Thursday, December 27, 2012

For Love of Country, for Love of Planet Earth, We Need to Make Some Noise

Today marks day 11 of my analysis of Gene Sharp’s The Politics of Nonviolent Action, Part One: Power and Struggle, Chapter 2, applying it to the movement to save the world from man-made global warming.  As you can see I’m moving ahead to chapter 2.  Here’s the thing about these books: they’re huge!  The three volumes of this book alone are nearly 850 pages.  When I started reading I perused the table of contents and thought “I’ll need this, not that, etc.”, but I kept reading, and ended up so grateful that I’d read it all  You really do need to read it all to get properly steeped in nonviolent struggle.  There’s so much to know, and all of it will help everyone who wants to help this movement save our life-support system!

Sharp: “Subjects may disobey laws they reject.  Workers may halt work, which may paralyze the economy.  The bureaucracy may refuse to carry out instructions.  Soldiers and police may become lax in inflicting repression…When all these events happen simultaneously, the man who has been ‘ruler’ becomes just another man…The ruler’s military equipment may remain intact, his soldiers uninjured, cities unscathed, the factories and transport systems in full operational capacity, an the government buildings undamaged.  But everything is changed…When people refuse their cooperation, withhold their help, and persist  in their disobedience and defiance, they are denying their opponent the basic human assistance  and cooperation which any…heirarchical system requires.  If they do this in sufficient numbers for long enough, that…heirarchical system will no longer have power.  This is the basic political assumption of nonviolent action.”

         Our opponents are the fossil fuel industry and their allies in our government, media, and society.  These people are forcing inaction on climate change and basically putting everyone in the world’s future in grave danger. They’ve done a magnificent job of marginalizing people who want to do something about this before it’s too late.  That must stop, so we must be really, really smart about how we do this.  Nonviolence by itself won’t do it, there needs to be a grand strategy, and ultimately most of society must be on board.  Big challenge, but if you read your Gene Sharp, it all becomes doable! 

Sharp:  “Nonviolent…actionists conduct the conflict by doing – or refusing to do – certain things without using physical violence…Nonviolent action is not passive.  It is not inaction.  It is action that is nonviolent…Whatever the scale of the conflict, nonviolent action is a technique by which people who reject passivity and submission, and who see struggle as essential.”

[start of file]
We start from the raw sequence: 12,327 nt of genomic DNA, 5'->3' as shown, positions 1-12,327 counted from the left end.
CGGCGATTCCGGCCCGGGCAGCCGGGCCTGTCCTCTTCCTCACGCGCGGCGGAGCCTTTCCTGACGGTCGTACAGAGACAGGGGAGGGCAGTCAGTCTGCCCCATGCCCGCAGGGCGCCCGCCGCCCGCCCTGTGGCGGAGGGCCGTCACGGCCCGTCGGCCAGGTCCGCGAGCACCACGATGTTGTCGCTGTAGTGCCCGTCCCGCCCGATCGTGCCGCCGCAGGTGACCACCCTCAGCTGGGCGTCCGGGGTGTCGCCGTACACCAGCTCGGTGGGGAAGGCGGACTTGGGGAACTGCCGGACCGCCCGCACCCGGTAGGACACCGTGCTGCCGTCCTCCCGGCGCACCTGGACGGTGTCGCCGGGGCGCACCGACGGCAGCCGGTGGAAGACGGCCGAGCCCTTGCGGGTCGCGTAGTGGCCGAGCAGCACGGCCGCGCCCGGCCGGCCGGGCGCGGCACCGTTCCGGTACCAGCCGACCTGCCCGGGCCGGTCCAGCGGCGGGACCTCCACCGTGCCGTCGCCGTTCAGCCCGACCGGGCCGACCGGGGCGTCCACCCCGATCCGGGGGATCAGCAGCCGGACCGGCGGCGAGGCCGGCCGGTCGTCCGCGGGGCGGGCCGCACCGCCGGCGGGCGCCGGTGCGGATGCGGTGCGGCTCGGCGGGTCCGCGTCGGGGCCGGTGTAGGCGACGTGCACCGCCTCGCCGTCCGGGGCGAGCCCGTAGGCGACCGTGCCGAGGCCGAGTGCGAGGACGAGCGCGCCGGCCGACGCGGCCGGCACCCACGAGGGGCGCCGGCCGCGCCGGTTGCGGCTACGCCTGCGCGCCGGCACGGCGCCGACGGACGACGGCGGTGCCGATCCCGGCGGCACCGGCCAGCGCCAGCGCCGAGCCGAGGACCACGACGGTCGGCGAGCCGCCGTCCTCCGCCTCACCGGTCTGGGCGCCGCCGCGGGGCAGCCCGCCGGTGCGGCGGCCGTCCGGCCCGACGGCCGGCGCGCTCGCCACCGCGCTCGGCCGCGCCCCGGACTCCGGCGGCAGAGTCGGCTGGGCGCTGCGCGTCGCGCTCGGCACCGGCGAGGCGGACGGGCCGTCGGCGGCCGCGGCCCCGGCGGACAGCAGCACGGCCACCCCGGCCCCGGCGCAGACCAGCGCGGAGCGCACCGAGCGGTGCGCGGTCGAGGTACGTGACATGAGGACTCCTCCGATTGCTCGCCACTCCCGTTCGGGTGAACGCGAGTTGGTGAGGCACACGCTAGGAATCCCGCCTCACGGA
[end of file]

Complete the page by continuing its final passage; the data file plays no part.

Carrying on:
If you have done nothing more to stop global warming than changing your light bulbs, you’ve been pretty damned passive, haven’t you?  In the meantime nothing has been done about climate change.  Struggle, my friends, is essential.

Sharp:  “Conciliation and appeals are likely to consist of rational or emotional verbal efforts to bring about an oppenent’s agreement to do something, while nonviolent action is not verbal – it consists of social, economic, and political activity of special types…Nonviolent action is so different from…milder peaceful responses to conflicts that several writers have pointed to the general similarities of nonviolent action to military war.  Nonviolent action is a means of combat, as is war.  It involves the matching of forces and the waging of ‘battles’, requires wise strategy and tactics, and demands of its ‘soldiers’ courage, discipline, and sacrifice.”

         So you can see how, by Sharp’s reckoning, nonviolent action is a means of last-resort, only to be used when all other means have been exhausted.  We’ve been trying to stop “The Greenhouse Effect” and “Global Warming”, and “Climate Change” for three decades now.  I’d say all other means have been exhausted.

Sharp:  “Nonviolent action must not be confused with anarchism.”

         This country’s history is full of extraordinary acts of nonviolence, from the Tea Boycott at our nation’s founding to the Abolitionist Movement to the Women’s Suffrage Movement to the Civil Rights Movement to Cesar Chavez and the United Farm Workers.  They recognized the need to go to extraordinary lengths to make a more perfect union. 

         For love of country, for love of the planet earth, we need to make some noise.


I’m including little snippets, but if we’re going to break the fossil fuel industry’s stranglehold on our democracy, you need to read Gene Sharp’s stuff.  Please muster up the $34.85 (plus shipping) and purchase The Politics of Nonviolent Action.  You can order it HERE.

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